Bill's floor manager says end of slavery in nation is 'not a separate history; this is our history.'

FILE - Protesters marched toward Oregon on the Interstate Bridge to celebrate Juneteenth on Friday, June 19, 2020. Oregon's next official state holiday is proposed to be the anniversary of the final proclamation of the end of slavery in the United States.

June 19, "Juneteenth," would be the 11th state holiday under House Bill 2168, which cleared the House on a 53-0 vote Thursday, April 8, and went to the Senate.

Rep. Mark Meek, D-Oregon City, even concluded his support of the bill with an a cappella rendition of "Lift Every Voice and Sing." Also known as the Black national anthem, its words were written by James Weldon Johnson and music by J. Rosamond Johnson, his brother, in time for the 1905 commemoration of Abraham Lincoln's birthday.

"We all know we are still dealing with systemic racism and racial discrimination in our country," said Meek, one of a record nine members of color in the House. "But each time injustice has reared its ugly head, it has been met with resistance.

"Slavery was met with the work of abolitionists. Jim Crow was met with the civil rights movement. The rise of racially discriminatory police violence is now being met with strong affirmation that Black lives matter."

Portland and Multnomah County declared June 19 a holiday for their public employees last year, just weeks after nationwide protests triggered by the death of George Floyd by a police officer now on trial in Minneapolis for murder.

Gov. Kate Brown said then she would seek to write June 19 into law as a state holiday. House Bill 2168 was introduced at her request.

Twenty years ago, the Legislature designated June 19 as a day of celebration but did not make it a state holiday.

Although 47 of the 50 states offer some official recognition, June 19 is a paid holiday for state employees in only four states: New York, Pennsylvania, Texas and Virginia. Whether it becomes a paid holiday for Oregon state employees will hinge on collective bargaining agreements.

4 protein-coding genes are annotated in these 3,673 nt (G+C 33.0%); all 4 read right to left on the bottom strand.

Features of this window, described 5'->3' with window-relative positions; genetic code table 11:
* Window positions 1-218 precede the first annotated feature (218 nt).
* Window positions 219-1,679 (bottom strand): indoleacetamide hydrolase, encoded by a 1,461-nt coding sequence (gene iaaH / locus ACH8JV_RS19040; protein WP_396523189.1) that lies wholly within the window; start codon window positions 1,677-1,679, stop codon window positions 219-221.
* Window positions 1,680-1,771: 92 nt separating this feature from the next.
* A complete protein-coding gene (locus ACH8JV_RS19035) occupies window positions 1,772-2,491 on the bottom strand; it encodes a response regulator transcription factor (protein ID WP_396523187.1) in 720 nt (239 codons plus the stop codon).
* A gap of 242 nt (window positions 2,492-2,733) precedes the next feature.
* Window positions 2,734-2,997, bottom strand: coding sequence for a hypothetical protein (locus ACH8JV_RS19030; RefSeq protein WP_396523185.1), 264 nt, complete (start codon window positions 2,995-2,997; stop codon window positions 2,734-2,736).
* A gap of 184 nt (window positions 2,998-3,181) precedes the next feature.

The bill would take effect 90 days after the close of the 2021 session, so it would not become a state holiday this year.

Oregon state government has 10 official holidays: New Year's Day, Martin Luther King Jr.'s birthday, the third Monday in January; Presidents Day, the third Monday in February; Memorial Day, the final Monday in May; Independence Day on July 4; Labor Day, the first Monday in September; Veterans Day, Nov. 11; Thanksgiving, the fourth Thursday in November, the Friday after Thanksgiving (for state employees), and Christmas Day.

Although President Lincoln issued the Emancipation Proclamation in 1862 — it freed Black slaves only in the 11 Confederate states in rebellion against the Union as of Jan. 1, 1863 — a Union general issued the final proclamation of the end of slavery on June 19, 1865, in Galveston, Texas. The 13th Amendment, which permanently abolished slavery, became part of the U.S. Constitution in December 1865.

"While this is an important day for many Black Americans, this is not a separate history. This is our history. This is American history," said Majority Leader Barbara Smith Warner of Portland, the bill's floor manager.

"For far too long, the experiences, contributions and stories of Black people and people of color have been excluded from our nation's legacy and Oregon's history and minimized in history books. We must not forget — and we must continue to share these histories so that it is not forgotten."

Republicans, among them GOP Leader Christine Drazan of Canby, Daniel Bonham of The Dalles and Mike Nearman of Dallas, also spoke for the bill.

Rep. Bobby Levy, a Republican from Echo, said she had a personal reason to support the bill. Her daughter-in-law is from Uganda, and Levy said she has endured racial slurs, although Levy's grandchildren have not.

"This bill is a step in the right direction," Levy said.

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